"Howard's attack on Medicare will Americanise our health system," Burrow said.

"The cost of medical insurance in the US accounts for up to 20 percent of the wages bill. No Australian employer will want to see unions bargaining for medical cover, US style, but if we go down the American track, we will be forced to look at an American response."

The ACTU estimates average working families could be forced to pay between $300 and $500 extra per year for previously bulk billed GP visit and pathology tests under Federal Government plans.

Burrow said Australian unions were committed to Medicare as a universal insurance scheme.

"Our members have a significant investment in Medicare and free bulk billing as critical elements of the social wage for which, historically, pay claims have been moderated. If Medicare is to be undermined, however, we will have no alternative but to look to wage negotiations to cover the extra costs."

Burrow was responding to reports that next month's budget will introduce a co-payment of as much as $20 for doctor's visits, allowing general practitioners to receive the Medicare subsidy while, for the first time, billing patients on top.

Howard will make his proposal conditional on doctors ensuring visits by pensioner card holders and low income earners remain free.

Critics say that would effectively scupper the universality of Medicare and make it a safety net for the poor.

Unions have pledged to resist that scenario with the ACTU organsing a Medicare Summit to unite unions, politicians, health, church and community groups against the Government agenda.

The summit will be held in Melbourne on May 2. Labor Party leader Simon Crean has already confirmed his attendance, as have representatives of the Democrats and Greens, ACCOSS and health sector unions.

Medicare has always sat awkwardly with a Coalition Government strongly opposed to any social control of the market.

In fact, as Leader of the Opposition, Howard was a vigorous and outspoken critic of the scheme. He labelled Medicare an "unmitigated disaster" and promised "changes to Medicare which amount to its de facto dismantling...we'll pull it right apart."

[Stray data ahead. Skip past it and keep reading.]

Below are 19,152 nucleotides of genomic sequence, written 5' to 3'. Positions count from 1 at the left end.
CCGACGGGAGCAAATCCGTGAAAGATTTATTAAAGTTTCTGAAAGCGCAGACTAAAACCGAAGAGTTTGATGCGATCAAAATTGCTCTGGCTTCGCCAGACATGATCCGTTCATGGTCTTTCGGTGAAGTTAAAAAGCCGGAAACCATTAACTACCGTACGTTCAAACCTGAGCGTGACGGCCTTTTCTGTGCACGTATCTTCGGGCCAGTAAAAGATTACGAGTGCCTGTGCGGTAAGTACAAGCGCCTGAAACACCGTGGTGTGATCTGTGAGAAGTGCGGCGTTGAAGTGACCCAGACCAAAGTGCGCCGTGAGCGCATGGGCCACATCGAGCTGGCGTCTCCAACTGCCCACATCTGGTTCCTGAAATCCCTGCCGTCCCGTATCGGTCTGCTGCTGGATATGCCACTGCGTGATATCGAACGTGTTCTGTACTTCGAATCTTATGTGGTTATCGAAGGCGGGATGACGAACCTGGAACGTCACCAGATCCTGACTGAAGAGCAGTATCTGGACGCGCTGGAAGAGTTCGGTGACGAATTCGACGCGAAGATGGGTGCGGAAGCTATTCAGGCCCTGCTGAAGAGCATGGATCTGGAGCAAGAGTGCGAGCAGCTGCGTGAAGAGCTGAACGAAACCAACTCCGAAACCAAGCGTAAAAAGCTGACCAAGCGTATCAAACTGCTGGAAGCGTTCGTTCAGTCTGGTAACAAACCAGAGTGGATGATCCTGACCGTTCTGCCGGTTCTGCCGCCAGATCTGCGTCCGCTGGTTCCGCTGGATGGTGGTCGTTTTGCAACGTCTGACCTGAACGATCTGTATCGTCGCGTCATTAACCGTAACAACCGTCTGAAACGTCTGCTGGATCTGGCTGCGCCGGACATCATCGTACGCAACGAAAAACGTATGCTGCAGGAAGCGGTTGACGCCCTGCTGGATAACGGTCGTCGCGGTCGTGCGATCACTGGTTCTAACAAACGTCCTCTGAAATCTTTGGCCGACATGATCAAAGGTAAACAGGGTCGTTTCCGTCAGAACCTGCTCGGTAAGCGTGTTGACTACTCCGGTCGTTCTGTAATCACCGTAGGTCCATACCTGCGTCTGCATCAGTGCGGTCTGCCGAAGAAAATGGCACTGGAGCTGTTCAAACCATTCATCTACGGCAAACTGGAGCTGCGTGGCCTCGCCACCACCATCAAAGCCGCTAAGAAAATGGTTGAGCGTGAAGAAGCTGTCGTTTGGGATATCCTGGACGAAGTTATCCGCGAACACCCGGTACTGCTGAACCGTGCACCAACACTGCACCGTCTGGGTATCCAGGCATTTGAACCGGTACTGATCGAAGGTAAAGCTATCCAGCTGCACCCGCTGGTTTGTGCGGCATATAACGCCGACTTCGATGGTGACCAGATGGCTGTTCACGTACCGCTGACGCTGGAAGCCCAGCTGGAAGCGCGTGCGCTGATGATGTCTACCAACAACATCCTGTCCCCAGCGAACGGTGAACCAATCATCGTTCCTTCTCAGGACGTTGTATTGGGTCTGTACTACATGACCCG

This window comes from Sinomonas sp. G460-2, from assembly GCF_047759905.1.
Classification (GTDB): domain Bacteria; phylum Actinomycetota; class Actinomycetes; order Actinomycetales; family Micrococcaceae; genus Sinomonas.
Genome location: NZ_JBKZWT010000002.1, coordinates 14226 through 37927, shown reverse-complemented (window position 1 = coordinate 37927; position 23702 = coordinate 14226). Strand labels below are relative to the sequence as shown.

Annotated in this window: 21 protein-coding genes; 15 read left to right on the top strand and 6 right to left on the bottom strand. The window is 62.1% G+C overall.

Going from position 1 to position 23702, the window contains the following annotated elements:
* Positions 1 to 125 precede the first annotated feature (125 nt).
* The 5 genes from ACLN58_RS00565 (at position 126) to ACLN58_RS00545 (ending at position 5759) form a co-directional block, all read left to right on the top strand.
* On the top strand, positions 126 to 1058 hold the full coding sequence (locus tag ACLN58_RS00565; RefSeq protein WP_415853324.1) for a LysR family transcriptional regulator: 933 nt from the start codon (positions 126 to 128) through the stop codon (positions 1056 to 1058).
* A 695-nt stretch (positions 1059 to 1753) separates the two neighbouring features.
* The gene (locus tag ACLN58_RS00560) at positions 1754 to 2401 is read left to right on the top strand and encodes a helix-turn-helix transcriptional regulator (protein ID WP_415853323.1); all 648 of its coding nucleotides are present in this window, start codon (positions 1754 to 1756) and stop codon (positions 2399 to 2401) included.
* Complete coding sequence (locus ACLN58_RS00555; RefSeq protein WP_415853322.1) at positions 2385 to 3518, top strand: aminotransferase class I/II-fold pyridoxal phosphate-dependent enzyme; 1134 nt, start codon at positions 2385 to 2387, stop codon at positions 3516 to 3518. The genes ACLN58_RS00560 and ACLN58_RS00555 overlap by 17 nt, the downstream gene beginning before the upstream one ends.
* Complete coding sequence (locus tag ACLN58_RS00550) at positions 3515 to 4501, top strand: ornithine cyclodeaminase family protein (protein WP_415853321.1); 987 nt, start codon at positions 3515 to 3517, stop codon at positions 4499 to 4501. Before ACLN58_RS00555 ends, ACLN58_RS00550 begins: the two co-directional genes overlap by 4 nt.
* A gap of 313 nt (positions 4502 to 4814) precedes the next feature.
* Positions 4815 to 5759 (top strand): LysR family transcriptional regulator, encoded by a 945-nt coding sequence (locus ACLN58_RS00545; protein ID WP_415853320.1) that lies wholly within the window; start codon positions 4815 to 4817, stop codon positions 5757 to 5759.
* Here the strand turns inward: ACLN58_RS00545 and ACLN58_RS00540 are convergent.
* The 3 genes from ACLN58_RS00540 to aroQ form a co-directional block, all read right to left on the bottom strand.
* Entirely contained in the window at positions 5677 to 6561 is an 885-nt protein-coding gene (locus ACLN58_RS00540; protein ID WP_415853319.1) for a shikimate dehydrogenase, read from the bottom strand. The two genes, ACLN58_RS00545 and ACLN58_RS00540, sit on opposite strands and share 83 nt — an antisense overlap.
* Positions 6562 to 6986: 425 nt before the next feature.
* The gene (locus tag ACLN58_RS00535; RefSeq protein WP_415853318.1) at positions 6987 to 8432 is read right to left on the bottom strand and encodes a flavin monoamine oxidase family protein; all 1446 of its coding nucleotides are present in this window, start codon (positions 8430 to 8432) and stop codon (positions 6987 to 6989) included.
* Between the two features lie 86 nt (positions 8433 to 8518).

Feds Fail Public Hospitals Test

The Federal Government has failed to meet the demands of the states for significant extra health funding, the Health Services Union of Australia said today.

HSUA national secretary Craig Thomson was reacting to the Commonwealth's first proposal for new healthcare agreements which fund public hospitals. He said the offer also failed to commit to necessary reforms of the health system.

"Healthworkers want to know not only that enough extra money is being put in the system but that areas of serious concerns are being addressed such as helping the thousands of people waiting in hospitals because there is not enough nursing home beds," he said.

"Ifmore and more families are not able to find a bulk billing doctor they will head to emergency departments in increasing numbers for treatment. We don't want the federal government to be giving with one hand and taking away with the other.

''The integration between the public and private health systems also needs to be better. Private hospitals should be able to offer more services which would help reduce the strain on public hospitals such as their own emergency departments."

Mr Thomson said that the Federal Government needed to address the concerns of the different states about shortfalls in the funding offered by the Commonwealth.

But it was also up to the states to commit to putting in enough money to ensure that the health system in Australia remains among the best in the world.